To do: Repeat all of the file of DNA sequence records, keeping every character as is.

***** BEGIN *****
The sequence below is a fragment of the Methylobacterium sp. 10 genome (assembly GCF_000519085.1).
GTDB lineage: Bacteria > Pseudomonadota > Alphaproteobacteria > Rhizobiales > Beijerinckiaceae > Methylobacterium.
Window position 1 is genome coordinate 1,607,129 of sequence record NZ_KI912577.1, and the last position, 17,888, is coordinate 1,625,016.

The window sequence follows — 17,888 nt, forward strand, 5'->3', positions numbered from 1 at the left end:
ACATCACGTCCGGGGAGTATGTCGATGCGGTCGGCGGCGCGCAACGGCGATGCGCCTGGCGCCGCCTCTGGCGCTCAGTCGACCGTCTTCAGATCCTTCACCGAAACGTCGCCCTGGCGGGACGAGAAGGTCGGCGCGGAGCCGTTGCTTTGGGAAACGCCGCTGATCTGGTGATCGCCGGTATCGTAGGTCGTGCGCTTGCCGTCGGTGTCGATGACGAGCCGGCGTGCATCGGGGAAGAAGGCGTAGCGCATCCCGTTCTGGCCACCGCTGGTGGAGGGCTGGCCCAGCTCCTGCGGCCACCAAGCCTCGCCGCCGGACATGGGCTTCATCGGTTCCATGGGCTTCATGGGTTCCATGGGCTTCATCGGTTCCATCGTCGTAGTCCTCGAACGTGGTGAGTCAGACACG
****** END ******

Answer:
The sequence below is a fragment of the Methylobacterium sp. 10 genome (assembly GCF_000519085.1).
GTDB lineage: Bacteria > Pseudomonadota > Alphaproteobacteria > Rhizobiales > Beijerinckiaceae > Methylobacterium.
Window position 1 is genome coordinate 1,607,129 of sequence record NZ_KI912577.1, and the last position, 17,888, is coordinate 1,625,016.

The window sequence follows — 17,888 nt, forward strand, 5'->3', positions numbered from 1 at the left end:
ACATCACGTCCGGGGAGTATGTCGATGCGGTCGGCGGCGCGCAACGGCGATGCGCCTGGCGCCGCCTCTGGCGCTCAGTCGACCGTCTTCAGATCCTTCACCGAAACGTCGCCCTGGCGGGACGAGAAGGTCGGCGCGGAGCCGTTGCTTTGGGAAACGCCGCTGATCTGGTGATCGCCGGTATCGTAGGTCGTGCGCTTGCCGTCGGTGTCGATGACGAGCCGGCGTGCATCGGGGAAGAAGGCGTAGCGCATCCCGTTCTGGCCACCGCTGGTGGAGGGCTGGCCCAGCTCCTGCGGCCACCAAGCCTCGCCGCCGGACATGGGCTTCATCGGTTCCATGGGCTTCATGGGTTCCATGGGCTTCATCGGTTCCATCGTCGTAGTCCTCGAACGTGGTGAGTCAGACACG